Messages from the Masters
To Have a Body by Bob Burg

The gymnasium school my Dad founded almost 50 years ago had a motto he wrote and taped to the wall, and its message is forever etched in my mind. It said, "To have a body does not make one a man. To have a child does not make one a parent." Please pardon the seeming gender bias. It was written when that writing style was the norm, but the saying is certainly true of each of the sexes, then and today. 

According to Dad, the saying meant you just can't judge people by outward appearances. He says, "A couple would walk into the gym with their child, the husband handsome and looking as though the world was his, the wife attractive and confident-looking. Your first impression was that this is the perfect, happy family. Then, as you got to know them, you learned the husband had serious self-doubts, the wife did not feel at all attractive, and they were both unhappy with each other. Unfortunately, often the child was also not happy with himself as well. Wow, it really made you realize there's a lot more to people than just what meets the eye." 

Isn't that so true of the people we come across on a daily basis? We assume people are what they appear to be. And they assume the same about us. The fact is - people have challenges they are constantly fighting. Some are external - most are internal. When we remember that, it helps us in dealing with the negativity that person seems to have towards us for no apparent reason. It helps us to empathize with them, and understand them. 

We realize their unhelpful attitude is more than likely nothing personal, and more a reflection of what they see in the mirror every morning. By extending a pleasant countenance and an attitude of understanding, we have an opportunity to help them, and help ourselves at the same time.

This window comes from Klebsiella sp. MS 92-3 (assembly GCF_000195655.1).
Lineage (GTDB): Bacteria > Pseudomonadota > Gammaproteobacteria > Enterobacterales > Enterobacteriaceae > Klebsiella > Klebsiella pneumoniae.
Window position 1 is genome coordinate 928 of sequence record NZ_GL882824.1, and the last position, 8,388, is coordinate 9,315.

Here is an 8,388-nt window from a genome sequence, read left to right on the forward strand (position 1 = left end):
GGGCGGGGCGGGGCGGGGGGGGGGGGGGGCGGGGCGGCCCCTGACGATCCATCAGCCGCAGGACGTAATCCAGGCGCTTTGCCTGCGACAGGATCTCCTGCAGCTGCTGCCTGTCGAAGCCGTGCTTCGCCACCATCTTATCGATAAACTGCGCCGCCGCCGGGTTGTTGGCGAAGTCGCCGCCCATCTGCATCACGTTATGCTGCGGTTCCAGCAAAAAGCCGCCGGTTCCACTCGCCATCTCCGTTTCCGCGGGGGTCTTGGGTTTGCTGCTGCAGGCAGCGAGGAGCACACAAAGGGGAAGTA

Dad has always had the gift of building confidence in people - making them feel good about themselves. In fact, that was basically his goal as he left the house every morning. It was literally his profession. He'd work with the couple, helping them see in each other what they saw when they were first married. He also helped them to get in touch with what they like about themselves.  We can do the same. First, remember that appearances can be deceiving, and that a person probably has a desire to feel better about him and herself than they presently feel. Make the usually difficult-to-deal-with person feel good about themselves, and they will have a strong desire to do the same for you. Oh, and the unhappy child mentioned earlier? Typically, once the parents felt good about themselves and their relationship, the son or daughter felt likewise.

Bob Burg is author of "Winning Without Intimidation" and "Endless Referrals." To receive 20% off on Bob's products visit or call 877-929-0439.

Provided courtesy of  Jim Rohn International